Till such time as reality meets science-fiction, and summer holiday space cruises and weekend moon landings become possible, we only have our imaginations to take us where few have gone before. Or we can arm ourselves with two beautifully crafted space-themed timepieces from MB&F and L’Epée 1839 that may not beam us up to space, but will certainly take our collective breath away.
Destination Moon, a moon rocket themed timepiece is built as per the basic engineering of a real rocket. So, the clock is powered by an oversized winding crown at the base of the rocket, with controls above it. The time display—large white numerals stamped on rotating stainless steel—and settings knobs are towards the top of the timepiece’s movement. A screen of almost invisible glass protects the working bits of the clock. A stainless steel astronaut figurine called Neil clings magnetically to a ladder, seemingly going up to the clock movement. Destination moon is made of palladium-plated brass and stainless steel, with silver, black, blue and green options for the landing pods. It is about 41cm tall and weighs 5 kg. The winding mechanism powers the clock for up to eight days.
Starfleet Machine, no prizes for guessing, is inspired by intergalactic space travel. Made of stainless steel and brass, it features MB&F’s signature white numerals on stainless steel showing the hour and minutes in the central dome of the spacecraft, while the rotating of the dome and the accompanying radar dish indicate the status of the impressive 40-day power reserve. Retrograde seconds are marked by turret-mounted fly-out laser cannons beneath the central dome. Starfleet Machine is available in steel and dark steel, is about 21cm tall and 29cm in diameter.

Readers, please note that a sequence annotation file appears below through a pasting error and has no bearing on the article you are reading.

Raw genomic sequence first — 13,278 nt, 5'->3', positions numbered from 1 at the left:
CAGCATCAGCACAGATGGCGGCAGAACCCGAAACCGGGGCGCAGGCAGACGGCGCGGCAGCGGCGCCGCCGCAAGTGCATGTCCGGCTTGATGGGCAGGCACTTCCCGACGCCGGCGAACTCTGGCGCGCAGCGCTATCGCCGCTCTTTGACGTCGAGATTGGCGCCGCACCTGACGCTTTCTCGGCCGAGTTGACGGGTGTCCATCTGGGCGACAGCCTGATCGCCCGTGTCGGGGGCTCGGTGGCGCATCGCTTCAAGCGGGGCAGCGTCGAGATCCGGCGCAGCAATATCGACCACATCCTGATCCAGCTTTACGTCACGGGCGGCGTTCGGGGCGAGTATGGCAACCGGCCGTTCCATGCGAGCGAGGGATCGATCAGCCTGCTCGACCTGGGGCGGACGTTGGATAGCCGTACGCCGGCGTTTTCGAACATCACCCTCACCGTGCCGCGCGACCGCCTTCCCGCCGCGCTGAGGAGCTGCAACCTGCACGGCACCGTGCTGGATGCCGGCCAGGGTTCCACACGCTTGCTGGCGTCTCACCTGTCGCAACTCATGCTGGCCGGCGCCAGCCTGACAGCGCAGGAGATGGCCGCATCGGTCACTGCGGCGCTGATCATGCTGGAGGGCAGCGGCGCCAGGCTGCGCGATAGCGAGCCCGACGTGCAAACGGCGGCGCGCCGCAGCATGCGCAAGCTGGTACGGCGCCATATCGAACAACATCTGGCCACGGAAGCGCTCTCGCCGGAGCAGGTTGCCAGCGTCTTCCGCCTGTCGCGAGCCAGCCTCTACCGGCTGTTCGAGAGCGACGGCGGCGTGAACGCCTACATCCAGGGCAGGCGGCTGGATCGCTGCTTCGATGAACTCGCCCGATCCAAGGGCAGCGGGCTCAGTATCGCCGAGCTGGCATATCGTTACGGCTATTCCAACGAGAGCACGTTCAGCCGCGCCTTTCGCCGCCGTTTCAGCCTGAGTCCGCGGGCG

Both Destination Moon and Starfleet Machine were co-created by the Switzerland-based MB&F and French L’Epée 1839. Maximilian Büsser & Friends (MB&F for short), describe themselves as an artistic concept laboratory and focus on creating timeless masterpieces—pun accidental.
In their quest to push the boundaries of traditional precision watchmaking, they see their pieces not as clocks but as “three-dimensional kinetic sculptures”. The French L’Epée 1839 started out as makers of timepieces and alarm clocks, then moved on to luxury watchmaking in the latter half of the 20th century. In 2014, their 175th anniversary, they launched the Art Line, horological sculptures to “shock, evoke and inspire”. Indeed, a perusal of the MB&F and L’Epée online galleries, especially their co-creations, leaves you open-mouthed as you navigate from one stunning creation to another, each one extraordinary to the point of being radical.
It seems inadequate to call them just clocks. Destination Moon and Starfleet Machine, as well as their singularly impressive counterparts, are works of fine art, sculptures of incredible skill and quality. Having one of these in your living room is sure to be a conversation starter. Each model comes in a limited edition of 50 pieces and will set you back by CHF (Swiss francs) 21,500 (about Rs 14 lakh) for Destination Moon and CHF 30,300 (approximately Rs 20 lakh) for Starfleet Machine.